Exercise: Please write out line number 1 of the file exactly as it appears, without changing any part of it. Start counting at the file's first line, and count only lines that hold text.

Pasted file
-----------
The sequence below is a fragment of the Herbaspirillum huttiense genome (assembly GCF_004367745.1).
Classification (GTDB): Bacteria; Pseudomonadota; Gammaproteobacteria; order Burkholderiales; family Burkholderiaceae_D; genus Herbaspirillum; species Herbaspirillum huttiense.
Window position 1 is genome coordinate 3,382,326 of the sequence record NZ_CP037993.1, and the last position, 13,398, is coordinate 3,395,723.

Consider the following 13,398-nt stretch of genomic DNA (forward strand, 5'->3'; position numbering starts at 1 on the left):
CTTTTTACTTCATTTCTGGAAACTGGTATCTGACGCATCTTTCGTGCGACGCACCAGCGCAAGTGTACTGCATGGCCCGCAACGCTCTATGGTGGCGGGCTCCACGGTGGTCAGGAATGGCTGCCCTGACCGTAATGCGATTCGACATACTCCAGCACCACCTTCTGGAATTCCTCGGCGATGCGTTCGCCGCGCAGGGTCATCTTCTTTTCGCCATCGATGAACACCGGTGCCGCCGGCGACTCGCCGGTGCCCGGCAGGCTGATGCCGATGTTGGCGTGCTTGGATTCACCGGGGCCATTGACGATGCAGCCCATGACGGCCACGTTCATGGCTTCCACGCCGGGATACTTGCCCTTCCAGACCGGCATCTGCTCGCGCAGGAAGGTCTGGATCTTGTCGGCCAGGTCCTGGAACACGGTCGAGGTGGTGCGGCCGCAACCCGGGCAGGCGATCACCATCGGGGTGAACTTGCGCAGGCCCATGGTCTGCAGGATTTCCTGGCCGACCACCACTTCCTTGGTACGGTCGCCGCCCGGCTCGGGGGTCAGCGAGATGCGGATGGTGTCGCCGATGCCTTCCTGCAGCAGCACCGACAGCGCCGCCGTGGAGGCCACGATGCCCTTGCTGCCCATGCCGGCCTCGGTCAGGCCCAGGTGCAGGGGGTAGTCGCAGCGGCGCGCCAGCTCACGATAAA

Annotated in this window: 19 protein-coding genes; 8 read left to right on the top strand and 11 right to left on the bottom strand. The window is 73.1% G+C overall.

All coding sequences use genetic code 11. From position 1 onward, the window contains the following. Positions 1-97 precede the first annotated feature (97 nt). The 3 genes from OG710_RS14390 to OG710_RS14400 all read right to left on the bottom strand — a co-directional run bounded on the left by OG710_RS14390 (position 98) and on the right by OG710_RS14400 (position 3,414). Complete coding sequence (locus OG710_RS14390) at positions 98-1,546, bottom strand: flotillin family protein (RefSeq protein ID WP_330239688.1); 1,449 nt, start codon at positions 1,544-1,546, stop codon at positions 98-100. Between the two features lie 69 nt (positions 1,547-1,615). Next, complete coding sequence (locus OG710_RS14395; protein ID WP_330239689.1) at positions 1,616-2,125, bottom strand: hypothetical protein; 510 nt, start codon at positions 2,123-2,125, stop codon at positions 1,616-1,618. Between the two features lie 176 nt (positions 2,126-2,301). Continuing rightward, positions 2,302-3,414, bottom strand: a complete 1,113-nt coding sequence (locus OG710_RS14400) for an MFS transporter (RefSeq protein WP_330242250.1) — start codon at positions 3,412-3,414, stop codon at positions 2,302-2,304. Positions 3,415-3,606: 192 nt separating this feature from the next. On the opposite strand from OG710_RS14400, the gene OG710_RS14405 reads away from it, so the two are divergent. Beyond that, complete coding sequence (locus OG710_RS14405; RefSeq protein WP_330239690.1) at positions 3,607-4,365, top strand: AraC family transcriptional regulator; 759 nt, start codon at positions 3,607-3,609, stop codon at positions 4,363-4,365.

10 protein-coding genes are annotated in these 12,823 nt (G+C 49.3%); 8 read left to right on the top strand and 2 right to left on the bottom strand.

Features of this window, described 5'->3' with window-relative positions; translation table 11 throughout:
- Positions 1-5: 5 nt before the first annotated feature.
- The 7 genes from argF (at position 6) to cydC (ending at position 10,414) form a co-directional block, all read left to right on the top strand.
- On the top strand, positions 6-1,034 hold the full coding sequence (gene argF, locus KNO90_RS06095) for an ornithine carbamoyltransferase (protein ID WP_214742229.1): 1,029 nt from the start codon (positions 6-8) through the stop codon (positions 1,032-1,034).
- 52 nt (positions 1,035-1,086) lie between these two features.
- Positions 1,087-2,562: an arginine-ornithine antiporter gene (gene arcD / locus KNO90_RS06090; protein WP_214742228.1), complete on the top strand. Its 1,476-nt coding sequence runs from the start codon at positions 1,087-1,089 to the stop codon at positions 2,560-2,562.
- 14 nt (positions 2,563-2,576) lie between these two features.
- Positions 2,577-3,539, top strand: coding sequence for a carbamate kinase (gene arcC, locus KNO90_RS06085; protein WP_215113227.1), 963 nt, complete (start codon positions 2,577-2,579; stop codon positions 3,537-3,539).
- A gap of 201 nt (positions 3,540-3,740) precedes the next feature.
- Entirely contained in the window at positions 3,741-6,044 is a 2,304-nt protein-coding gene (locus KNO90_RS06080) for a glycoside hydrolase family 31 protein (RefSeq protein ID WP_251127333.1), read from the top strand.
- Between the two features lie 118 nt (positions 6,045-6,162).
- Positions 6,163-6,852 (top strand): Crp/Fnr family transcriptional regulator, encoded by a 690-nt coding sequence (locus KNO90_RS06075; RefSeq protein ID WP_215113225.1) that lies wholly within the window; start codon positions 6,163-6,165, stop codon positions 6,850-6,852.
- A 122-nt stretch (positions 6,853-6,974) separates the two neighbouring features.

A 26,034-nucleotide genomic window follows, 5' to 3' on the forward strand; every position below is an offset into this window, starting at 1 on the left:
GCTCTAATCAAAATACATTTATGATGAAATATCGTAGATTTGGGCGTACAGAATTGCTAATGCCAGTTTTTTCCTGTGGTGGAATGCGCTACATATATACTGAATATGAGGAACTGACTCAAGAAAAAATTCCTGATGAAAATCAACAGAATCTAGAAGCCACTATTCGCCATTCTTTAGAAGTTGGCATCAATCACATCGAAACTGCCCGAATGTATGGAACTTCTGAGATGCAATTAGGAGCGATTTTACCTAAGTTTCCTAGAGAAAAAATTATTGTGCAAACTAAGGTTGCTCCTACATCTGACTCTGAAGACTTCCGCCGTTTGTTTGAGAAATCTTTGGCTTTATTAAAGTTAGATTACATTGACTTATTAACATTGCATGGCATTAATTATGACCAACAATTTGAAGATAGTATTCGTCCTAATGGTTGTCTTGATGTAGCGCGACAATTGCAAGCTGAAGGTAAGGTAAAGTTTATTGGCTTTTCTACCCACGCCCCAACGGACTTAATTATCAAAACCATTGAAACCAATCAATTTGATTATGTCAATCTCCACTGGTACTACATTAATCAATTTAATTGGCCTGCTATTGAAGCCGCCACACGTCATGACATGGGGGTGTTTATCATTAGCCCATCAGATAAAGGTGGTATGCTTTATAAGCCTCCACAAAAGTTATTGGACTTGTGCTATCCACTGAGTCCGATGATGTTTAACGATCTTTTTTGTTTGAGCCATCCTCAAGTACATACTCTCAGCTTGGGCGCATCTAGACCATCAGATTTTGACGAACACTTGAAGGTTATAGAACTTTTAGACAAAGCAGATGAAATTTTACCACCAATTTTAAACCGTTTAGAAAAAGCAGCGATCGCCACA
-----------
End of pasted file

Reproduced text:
The sequence below is a fragment of the Herbaspirillum huttiense genome (assembly GCF_004367745.1).